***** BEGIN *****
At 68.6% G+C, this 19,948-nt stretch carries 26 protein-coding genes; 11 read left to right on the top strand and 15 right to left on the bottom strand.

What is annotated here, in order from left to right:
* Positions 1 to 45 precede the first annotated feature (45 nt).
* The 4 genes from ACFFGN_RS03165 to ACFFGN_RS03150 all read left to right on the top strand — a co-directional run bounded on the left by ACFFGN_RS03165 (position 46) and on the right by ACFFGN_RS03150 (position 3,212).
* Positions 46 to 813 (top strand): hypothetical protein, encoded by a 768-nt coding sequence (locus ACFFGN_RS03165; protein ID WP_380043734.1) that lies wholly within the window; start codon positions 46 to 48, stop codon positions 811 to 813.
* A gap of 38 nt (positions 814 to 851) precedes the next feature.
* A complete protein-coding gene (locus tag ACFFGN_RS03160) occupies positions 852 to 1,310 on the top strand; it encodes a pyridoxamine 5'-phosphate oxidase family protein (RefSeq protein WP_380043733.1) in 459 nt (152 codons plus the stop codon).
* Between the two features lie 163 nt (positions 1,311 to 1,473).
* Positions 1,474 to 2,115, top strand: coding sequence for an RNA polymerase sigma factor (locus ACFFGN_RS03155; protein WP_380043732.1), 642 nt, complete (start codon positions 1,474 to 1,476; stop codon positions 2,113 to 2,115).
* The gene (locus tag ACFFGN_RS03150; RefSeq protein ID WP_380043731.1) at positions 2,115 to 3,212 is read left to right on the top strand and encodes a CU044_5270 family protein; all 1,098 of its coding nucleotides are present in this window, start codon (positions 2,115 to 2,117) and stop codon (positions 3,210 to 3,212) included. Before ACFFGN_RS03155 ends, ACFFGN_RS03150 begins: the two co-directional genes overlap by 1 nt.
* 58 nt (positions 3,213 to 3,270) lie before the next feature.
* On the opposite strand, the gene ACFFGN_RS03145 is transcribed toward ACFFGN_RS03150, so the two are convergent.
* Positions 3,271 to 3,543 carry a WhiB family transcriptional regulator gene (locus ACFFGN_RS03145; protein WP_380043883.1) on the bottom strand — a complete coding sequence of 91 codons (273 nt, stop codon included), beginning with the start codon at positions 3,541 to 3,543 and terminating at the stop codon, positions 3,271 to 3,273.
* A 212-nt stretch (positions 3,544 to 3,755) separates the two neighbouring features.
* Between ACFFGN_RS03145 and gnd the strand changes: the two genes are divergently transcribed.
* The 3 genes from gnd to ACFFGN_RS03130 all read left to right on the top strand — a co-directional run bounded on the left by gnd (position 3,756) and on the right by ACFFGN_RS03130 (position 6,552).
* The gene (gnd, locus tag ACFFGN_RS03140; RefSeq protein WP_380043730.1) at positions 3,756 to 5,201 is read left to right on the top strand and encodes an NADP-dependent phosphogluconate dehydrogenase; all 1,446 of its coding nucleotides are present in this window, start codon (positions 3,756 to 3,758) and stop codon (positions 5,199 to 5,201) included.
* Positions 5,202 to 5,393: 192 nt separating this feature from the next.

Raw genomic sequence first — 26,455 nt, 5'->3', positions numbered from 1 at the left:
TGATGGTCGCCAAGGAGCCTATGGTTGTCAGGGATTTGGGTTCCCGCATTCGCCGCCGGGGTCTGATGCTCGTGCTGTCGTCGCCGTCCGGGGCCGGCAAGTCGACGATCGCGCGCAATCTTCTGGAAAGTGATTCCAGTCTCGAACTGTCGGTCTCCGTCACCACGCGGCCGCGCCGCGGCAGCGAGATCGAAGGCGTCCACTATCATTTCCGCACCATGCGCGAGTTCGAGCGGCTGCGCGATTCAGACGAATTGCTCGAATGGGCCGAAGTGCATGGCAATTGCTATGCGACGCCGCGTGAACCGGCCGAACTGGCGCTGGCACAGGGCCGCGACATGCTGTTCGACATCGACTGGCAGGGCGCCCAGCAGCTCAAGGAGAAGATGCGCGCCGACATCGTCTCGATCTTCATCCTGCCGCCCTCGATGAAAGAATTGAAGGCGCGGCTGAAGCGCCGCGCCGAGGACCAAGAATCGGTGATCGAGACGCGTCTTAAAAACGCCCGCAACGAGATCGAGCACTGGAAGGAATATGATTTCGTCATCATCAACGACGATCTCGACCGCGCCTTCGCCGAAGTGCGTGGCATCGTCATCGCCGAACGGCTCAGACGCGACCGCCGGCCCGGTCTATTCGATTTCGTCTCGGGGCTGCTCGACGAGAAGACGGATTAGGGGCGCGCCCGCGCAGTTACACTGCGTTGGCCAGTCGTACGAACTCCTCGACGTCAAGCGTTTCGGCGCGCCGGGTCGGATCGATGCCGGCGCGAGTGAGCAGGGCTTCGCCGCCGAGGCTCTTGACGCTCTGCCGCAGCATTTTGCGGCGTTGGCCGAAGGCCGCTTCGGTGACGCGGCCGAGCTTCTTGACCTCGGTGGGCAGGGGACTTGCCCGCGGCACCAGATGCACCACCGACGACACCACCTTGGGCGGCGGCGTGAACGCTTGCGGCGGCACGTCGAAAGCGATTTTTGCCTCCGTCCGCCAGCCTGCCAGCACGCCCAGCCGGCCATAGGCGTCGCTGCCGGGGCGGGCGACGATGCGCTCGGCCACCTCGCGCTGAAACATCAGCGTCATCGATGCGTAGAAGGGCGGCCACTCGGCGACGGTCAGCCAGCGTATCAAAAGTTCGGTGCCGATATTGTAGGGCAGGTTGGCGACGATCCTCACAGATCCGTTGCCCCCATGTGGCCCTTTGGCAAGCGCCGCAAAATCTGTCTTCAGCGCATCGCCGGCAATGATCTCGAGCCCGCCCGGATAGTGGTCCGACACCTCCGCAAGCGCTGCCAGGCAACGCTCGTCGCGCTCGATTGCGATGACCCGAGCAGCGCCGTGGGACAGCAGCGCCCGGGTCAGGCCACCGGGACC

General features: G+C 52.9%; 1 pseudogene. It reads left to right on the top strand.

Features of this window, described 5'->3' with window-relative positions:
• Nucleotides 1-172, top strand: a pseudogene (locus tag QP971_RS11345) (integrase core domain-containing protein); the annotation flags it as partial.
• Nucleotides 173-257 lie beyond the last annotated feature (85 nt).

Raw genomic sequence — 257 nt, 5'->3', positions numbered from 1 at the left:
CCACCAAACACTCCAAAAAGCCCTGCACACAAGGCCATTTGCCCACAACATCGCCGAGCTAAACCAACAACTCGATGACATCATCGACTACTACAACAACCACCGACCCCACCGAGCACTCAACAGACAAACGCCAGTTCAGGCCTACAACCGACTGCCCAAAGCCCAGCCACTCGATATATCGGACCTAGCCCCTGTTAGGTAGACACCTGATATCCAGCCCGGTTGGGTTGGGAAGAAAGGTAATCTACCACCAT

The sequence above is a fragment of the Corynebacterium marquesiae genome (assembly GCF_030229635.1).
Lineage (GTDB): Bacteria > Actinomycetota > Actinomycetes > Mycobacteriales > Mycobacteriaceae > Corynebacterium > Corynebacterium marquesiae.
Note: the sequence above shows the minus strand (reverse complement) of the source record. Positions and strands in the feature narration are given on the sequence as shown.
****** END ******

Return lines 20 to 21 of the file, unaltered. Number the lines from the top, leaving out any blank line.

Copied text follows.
TGATGGTCGCCAAGGAGCCTATGGTTGTCAGGGATTTGGGTTCCCGCATTCGCCGCCGGGGTCTGATGCTCGTGCTGTCGTCGCCGTCCGGGGCCGGCAAGTCGACGATCGCGCGCAATCTTCTGGAAAGTGATTCCAGTCTCGAACTGTCGGTCTCCGTCACCACGCGGCCGCGCCGCGGCAGCGAGATCGAAGGCGTCCACTATCATTTCCGCACCATGCGCGAGTTCGAGCGGCTGCGCGATTCAGACGAATTGCTCGAATGGGCCGAAGTGCATGGCAATTGCTATGCGACGCCGCGTGAACCGGCCGAACTGGCGCTGGCACAGGGCCGCGACATGCTGTTCGACATCGACTGGCAGGGCGCCCAGCAGCTCAAGGAGAAGATGCGCGCCGACATCGTCTCGATCTTCATCCTGCCGCCCTCGATGAAAGAATTGAAGGCGCGGCTGAAGCGCCGCGCCGAGGACCAAGAATCGGTGATCGAGACGCGTCTTAAAAACGCCCGCAACGAGATCGAGCACTGGAAGGAATATGATTTCGTCATCATCAACGACGATCTCGACCGCGCCTTCGCCGAAGTGCGTGGCATCGTCATCGCCGAACGGCTCAGACGCGACCGCCGGCCCGGTCTATTCGATTTCGTCTCGGGGCTGCTCGACGAGAAGACGGATTAGGGGCGCGCCCGCGCAGTTACACTGCGTTGGCCAGTCGTACGAACTCCTCGACGTCAAGCGTTTCGGCGCGCCGGGTCGGATCGATGCCGGCGCGAGTGAGCAGGGCTTCGCCGCCGAGGCTCTTGACGCTCTGCCGCAGCATTTTGCGGCGTTGGCCGAAGGCCGCTTCGGTGACGCGGCCGAGCTTCTTGACCTCGGTGGGCAGGGGACTTGCCCGCGGCACCAGATGCACCACCGACGACACCACCTTGGGCGGCGGCGTGAACGCTTGCGGCGGCACGTCGAAAGCGATTTTTGCCTCCGTCCGCCAGCCTGCCAGCACGCCCAGCCGGCCATAGGCGTCGCTGCCGGGGCGGGCGACGATGCGCTCGGCCACCTCGCGCTGAAACATCAGCGTCATCGATGCGTAGAAGGGCGGCCACTCGGCGACGGTCAGCCAGCGTATCAAAAGTTCGGTGCCGATATTGTAGGGCAGGTTGGCGACGATCCTCACAGATCCGTTGCCCCCATGTGGCCCTTTGGCAAGCGCCGCAAAATCTGTCTTCAGCGCATCGCCGGCAATGATCTCGAGCCCGCCCGGATAGTGGTCCGACACCTCCGCAAGCGCTGCCAGGCAACGCTCGTCGCGCTCGATTGCGATGACCCGAGCAGCGCCGTGGGACAGCAGCGCCCGGGTCAGGCCACCGGGACC

General features: G+C 52.9%; 1 pseudogene. It reads left to right on the top strand.